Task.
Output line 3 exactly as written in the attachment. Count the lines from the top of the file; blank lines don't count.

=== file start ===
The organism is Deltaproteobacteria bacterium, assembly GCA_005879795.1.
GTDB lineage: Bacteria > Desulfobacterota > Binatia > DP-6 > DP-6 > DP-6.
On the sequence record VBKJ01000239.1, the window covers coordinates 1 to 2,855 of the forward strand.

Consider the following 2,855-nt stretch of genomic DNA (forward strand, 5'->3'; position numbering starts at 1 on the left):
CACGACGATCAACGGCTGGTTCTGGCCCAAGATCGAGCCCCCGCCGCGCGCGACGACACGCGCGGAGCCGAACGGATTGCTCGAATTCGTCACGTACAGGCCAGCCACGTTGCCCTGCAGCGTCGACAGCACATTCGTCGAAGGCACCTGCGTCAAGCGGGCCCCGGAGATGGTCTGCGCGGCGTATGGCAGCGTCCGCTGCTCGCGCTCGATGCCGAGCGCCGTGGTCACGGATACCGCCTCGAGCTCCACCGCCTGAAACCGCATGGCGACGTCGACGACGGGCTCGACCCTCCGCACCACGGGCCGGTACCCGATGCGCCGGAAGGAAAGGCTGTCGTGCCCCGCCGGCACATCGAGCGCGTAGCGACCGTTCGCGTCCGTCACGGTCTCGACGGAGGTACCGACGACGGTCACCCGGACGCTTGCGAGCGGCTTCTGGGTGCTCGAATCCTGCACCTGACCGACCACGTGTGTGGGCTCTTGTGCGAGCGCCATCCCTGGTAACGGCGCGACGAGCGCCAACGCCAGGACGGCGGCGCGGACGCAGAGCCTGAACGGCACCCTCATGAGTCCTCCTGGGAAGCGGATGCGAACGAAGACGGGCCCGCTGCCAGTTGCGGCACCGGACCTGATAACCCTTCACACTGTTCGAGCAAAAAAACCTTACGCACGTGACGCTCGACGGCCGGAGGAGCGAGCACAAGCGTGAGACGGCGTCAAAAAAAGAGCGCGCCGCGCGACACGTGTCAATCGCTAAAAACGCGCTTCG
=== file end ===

On the sequence record VBKJ01000239.1, the window covers coordinates 1 to 2,855 of the forward strand.